The books and their author have been accused of many things over the years: anti-Communism and anti-Semitism charges have been levelled at Remi for decades; charges of racism made headline news in 2007 following the publication of Tintin in the Congo in the UK (in 2005), propelling the book to bestseller-dom; and a lighthearted look at Tintin's sexuality by Matthew Parris was picked up by the tabloids and the story touted as some kind of international incident.
The following article appeared five years ago when Tintin was celebrating his 75th anniversary. Five years on there's not much that needs changing: the Tintin movie is still mooted, but has suffered one or setbacks in recent months because DreamWorks has had problems getting the finances together. Things now seem to be back on track with the recent announcement that Simon Pegg and Nick Frost are to play the characters Thomson and Thompson, with Andy Serkis previously announced to play Captain Haddock. The original choice to play Tintin, a young actor named Thomas Sangster who had previously appeared in Love Actually, has subsequently dropped out.
This is five years old, so add five years to everything.
Seventy-five years young
He may not have filed a story for 25 years, but the intrepid Belgian reporter Tintin is still one of the most famous journalists in the world. Recently Tintin celebrated his 75th birthday and stole the headlines of almost every newspaper in Western Europe. In his native Belgium, the newspaper La Libre’s front page was dominated by the headline “From zero to 75”. Two other papers went one step further and illustrated every story with a cartoon from one of other of Tintin’s dozens of hair-raising escapades. In France, Le Figaro, published a special 114-page pullout with 250 illustrations and the image of the quiff-haired reporter was celebrated on a silver 10 Euro coin created at the Belgian Royal Mint.
The popularity of Tintin never seems to fade. Already translated into some 60 languages and with sales of 200 million, the 23 ‘Adventures of Tintin’ books continue to sell 2 million copies a year around the world twenty years after the death of their creator, Hergé. Tintin remains the centrepiece of the Belgian comic strip museum, the Centre Belge de la Bande Dessine and exhibitions dedicated to the character can be found everywhere, from Japan to London. For the next six months you will be able to visit “The Adventures of Tintin at Sea” exhibition at Britain’s National Maritime Museum in Greenwich, a retrospective look at Tintin’s nautical adventures which has already had a hugely successful run in Paris. A similarly themed exhibition is being held in Barcelona under the more colourful title “Llamp de Rellamp” – the Catalan equivalent of Captain Haddock’s explosive curse “Blistering barnacles!”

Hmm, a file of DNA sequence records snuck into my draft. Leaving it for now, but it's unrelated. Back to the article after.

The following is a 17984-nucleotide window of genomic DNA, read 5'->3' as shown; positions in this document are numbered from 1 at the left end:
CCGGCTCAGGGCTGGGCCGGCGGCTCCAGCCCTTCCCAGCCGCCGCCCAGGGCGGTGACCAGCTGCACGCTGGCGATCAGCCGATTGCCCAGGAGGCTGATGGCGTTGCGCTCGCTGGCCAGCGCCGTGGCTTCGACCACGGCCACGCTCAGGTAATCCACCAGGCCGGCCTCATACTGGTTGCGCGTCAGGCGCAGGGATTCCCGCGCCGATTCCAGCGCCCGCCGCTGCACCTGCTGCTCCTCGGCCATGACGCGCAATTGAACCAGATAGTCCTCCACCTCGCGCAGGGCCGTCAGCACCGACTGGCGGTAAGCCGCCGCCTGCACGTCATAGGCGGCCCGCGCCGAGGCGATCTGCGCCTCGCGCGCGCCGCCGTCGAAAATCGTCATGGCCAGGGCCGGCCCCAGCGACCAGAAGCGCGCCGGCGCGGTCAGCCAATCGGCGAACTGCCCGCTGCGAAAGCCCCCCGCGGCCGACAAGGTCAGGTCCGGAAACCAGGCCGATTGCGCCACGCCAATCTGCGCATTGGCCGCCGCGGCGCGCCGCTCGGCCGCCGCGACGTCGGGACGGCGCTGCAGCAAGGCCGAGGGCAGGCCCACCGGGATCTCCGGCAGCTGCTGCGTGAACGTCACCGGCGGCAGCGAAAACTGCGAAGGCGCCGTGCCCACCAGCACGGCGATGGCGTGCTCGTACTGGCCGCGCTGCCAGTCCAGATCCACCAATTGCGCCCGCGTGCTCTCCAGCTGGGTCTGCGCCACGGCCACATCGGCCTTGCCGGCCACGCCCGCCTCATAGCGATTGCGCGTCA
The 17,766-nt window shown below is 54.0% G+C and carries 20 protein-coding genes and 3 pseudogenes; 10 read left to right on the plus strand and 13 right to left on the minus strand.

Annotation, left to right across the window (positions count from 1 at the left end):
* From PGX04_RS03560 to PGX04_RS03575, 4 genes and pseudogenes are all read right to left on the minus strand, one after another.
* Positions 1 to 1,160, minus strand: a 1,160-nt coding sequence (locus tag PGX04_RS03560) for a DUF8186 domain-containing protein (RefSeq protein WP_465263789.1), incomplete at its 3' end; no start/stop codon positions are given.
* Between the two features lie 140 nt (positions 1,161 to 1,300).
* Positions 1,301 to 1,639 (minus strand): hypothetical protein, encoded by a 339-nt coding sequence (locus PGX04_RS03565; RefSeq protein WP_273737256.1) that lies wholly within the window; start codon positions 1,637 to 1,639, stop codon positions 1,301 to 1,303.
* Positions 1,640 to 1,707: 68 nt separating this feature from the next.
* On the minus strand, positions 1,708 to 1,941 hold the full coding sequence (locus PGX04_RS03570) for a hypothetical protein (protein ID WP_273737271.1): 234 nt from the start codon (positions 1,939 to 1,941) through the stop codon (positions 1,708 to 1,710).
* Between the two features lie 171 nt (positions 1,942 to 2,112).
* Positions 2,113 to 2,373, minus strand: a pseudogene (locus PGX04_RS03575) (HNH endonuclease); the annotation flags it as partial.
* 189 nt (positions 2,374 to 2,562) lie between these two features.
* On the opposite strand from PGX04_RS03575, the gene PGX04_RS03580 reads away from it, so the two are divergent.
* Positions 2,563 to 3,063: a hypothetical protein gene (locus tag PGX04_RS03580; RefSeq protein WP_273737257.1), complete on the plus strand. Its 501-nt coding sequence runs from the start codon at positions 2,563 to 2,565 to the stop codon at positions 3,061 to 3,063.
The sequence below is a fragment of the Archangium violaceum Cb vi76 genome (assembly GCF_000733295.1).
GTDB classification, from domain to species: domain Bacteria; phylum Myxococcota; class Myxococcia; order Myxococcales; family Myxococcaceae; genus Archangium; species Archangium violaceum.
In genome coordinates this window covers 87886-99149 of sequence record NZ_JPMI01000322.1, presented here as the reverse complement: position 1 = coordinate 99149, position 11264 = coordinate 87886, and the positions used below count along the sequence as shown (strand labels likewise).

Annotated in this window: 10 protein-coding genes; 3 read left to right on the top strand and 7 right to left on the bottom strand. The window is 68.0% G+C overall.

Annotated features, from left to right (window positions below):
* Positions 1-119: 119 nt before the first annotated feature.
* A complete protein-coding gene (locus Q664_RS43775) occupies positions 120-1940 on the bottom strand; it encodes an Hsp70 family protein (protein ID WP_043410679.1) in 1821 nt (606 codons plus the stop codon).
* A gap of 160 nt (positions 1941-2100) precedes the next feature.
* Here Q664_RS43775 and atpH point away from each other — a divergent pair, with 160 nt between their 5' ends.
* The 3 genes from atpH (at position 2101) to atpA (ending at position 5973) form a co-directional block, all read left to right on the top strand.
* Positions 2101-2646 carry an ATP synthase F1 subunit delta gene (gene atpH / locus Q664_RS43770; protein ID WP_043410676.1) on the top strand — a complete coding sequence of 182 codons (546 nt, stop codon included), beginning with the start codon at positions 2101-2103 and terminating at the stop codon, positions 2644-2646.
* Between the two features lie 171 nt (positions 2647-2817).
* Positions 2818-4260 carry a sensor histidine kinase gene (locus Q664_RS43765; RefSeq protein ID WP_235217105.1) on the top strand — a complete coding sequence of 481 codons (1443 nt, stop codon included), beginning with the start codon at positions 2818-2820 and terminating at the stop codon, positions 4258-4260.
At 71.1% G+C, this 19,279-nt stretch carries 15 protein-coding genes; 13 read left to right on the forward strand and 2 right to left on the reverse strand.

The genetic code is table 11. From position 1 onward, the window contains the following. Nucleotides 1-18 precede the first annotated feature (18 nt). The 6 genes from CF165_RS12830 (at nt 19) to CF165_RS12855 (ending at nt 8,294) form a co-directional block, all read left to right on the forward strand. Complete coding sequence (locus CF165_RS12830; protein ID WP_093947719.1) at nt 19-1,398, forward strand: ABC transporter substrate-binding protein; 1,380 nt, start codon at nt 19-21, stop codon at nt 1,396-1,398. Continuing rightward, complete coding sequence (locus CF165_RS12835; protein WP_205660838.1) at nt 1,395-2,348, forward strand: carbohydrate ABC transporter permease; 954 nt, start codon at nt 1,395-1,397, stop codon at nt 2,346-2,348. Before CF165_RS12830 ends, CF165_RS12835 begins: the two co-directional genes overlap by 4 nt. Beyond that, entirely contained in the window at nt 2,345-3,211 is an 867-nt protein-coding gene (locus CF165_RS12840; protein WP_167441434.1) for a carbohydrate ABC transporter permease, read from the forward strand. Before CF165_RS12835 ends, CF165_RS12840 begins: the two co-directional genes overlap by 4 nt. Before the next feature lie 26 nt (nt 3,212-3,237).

The appeal of the stories is not hard to pin down. Although Tintin himself still wears the same pair of baggy golf pants he donned in 1929 and his early adventures with Prohibition-era gangsters is from a distant age most children have never learned about, the clean line artwork, the slapstick comedy and frenetic action can be understood in any language. The look of Tintin is as iconic as Mickey Mouse but, better still, the boy has character! Intrepid, resourceful and brave, Tintin is still the kind of boy we would all want to be. Although he was only in his mid-teens, Tintin was already a “courageous reporter” from the moment he stepped onto the page. Having a youngster so experienced was no great leap for the comic strips original audience back in the days when children left school at fourteen. The attraction was not so much his youth but his independence. Only once did we see Tintin ever actually do any reporting. For the rest of his career he seemed to be completely independent of any ties – no parents, no money worries, no boss complaining about him running up expenses gallivanting around the world by plane, train and automobile. Although Hergé made Tintin a global traveller simply to set his stories an exotic locations, the passing years have meant that children are now trapped in school for more years than ever and the idea of Tintin’s freedom to come and go as he pleases is more appealing than ever.